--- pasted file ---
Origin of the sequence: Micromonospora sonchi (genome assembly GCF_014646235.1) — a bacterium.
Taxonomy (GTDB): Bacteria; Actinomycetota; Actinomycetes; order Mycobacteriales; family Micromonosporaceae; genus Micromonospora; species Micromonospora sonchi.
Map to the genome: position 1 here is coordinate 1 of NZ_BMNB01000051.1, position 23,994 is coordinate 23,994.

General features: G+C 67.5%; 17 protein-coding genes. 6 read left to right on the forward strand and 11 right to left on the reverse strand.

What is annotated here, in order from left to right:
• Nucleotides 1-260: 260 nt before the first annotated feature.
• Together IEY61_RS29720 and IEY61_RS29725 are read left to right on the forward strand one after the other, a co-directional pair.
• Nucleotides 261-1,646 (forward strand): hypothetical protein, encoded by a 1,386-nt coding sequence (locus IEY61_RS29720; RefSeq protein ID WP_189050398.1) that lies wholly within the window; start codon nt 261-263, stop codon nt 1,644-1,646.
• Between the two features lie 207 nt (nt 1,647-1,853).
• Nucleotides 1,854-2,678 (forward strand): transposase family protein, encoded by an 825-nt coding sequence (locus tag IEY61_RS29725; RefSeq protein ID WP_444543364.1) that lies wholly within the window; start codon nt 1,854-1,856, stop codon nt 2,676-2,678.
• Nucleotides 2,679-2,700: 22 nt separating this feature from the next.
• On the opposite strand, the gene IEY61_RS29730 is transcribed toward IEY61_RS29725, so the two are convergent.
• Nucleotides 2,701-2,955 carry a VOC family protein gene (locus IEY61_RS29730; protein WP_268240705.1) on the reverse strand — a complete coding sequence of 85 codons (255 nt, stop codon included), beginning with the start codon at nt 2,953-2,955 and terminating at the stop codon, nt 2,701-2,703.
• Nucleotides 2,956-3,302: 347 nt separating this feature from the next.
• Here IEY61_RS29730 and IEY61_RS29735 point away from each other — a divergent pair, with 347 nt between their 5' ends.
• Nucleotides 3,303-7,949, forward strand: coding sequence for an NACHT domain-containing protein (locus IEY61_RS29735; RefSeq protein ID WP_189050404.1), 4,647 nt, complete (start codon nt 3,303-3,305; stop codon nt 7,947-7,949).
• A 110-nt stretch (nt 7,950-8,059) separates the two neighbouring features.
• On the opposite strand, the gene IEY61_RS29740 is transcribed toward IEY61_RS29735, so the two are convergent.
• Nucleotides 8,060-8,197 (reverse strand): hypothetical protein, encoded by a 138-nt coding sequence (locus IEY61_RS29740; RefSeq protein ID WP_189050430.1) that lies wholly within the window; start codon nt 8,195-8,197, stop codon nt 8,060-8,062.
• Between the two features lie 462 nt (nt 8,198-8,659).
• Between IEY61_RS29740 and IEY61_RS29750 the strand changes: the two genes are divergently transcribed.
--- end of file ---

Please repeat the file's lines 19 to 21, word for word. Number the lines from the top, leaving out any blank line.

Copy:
• Nucleotides 8,060-8,197 (reverse strand): hypothetical protein, encoded by a 138-nt coding sequence (locus IEY61_RS29740; RefSeq protein ID WP_189050430.1) that lies wholly within the window; start codon nt 8,195-8,197, stop codon nt 8,060-8,062.
• Between the two features lie 462 nt (nt 8,198-8,659).
• Between IEY61_RS29740 and IEY61_RS29750 the strand changes: the two genes are divergently transcribed.